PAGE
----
Investors, Entrepreneurs Review Venture Capital Potential in Latin America

June 07, 2021

Actors in Latin America’s venture capital (VC) industry came together at end-May in an event entitled “Venture Capital in LatAm: Potential, Opportunities and Challenges” to discuss the development of the region’s VC sector. The webinar was co-sponsored by the Columbia Business School (CBS) Chile Alumni Club and the Santiago Center.

In Latin America’s VC industry, “we’ve heard of more success cases, bigger investment rounds, and a higher number of unicorns [a startup valued at US$ 1 billion or more] in the region and higher interest in local and international funds in investing in the region,” noted Evelyn Von Bischhoffshausen (CBS’18), Principal at Chilean venture capital fund Kayyak Ventures, who chaired the event.

“While the pandemic has really affected us, it has shown now more than ever that Latin American entrepreneurs have grit. That resilience in turning problems around has been very important in these last 18 months,” said Susana García-Robles (SIPA’99), Senior Partner at global investment firm Capria Ventures. “Latin America also has a young population, has adopted technology and there is still a gap but this has turned into an opportunity. And there’s been a big change in the last ten years in the ecosystems. It’s positioned well to be an investment hub.”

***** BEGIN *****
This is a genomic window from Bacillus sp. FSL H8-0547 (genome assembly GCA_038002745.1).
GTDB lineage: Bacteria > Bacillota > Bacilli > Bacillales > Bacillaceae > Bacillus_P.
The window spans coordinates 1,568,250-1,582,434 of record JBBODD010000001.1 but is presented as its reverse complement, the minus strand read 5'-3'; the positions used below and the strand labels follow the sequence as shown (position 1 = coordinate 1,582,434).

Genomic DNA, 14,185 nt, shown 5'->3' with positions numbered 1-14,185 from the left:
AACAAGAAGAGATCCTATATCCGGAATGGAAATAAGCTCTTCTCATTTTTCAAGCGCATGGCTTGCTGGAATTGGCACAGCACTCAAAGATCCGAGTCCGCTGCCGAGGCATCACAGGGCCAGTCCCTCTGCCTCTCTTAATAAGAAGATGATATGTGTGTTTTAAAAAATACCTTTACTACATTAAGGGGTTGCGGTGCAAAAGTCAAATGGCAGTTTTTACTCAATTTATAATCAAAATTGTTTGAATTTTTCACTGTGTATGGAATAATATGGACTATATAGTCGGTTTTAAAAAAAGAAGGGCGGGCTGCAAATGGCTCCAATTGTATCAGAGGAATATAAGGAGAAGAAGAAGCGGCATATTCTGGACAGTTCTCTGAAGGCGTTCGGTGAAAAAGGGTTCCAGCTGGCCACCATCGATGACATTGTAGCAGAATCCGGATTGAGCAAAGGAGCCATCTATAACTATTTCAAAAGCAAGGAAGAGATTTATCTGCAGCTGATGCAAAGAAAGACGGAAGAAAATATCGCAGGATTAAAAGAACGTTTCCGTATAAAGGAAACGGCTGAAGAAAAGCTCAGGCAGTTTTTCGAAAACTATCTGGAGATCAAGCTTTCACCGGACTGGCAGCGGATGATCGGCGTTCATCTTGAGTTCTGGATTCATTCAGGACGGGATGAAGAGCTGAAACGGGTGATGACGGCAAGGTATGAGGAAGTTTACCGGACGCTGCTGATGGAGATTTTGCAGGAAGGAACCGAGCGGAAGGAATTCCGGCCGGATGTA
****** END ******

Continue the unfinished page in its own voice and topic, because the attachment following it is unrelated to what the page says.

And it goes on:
The event’s other two participants - Julio Guzmán, Co-founder and CEO of online agenda app startup AgendaPro and Cristóbal Perdomo, (CBS´02) Co-founder of early-stage venture capital firm Jaguar Ventures - agreed with García-Robles’ observations on the resilience and perseverance of entrepreneurs in Latin America and were upbeat about the outlook for the industry. Guzmán credited the rise of delivery app Rappi with helping to evangelize the case of Latin American entrepreneurship with investors in markets such as North America and Europe.

The VC sector in Latin America saw a record 488 deals in VC transactions representing US$ 4.1 billion in Latin America in 2020 alone, according to the Latin America Private Equity & Venture Capital Association (LAVCA).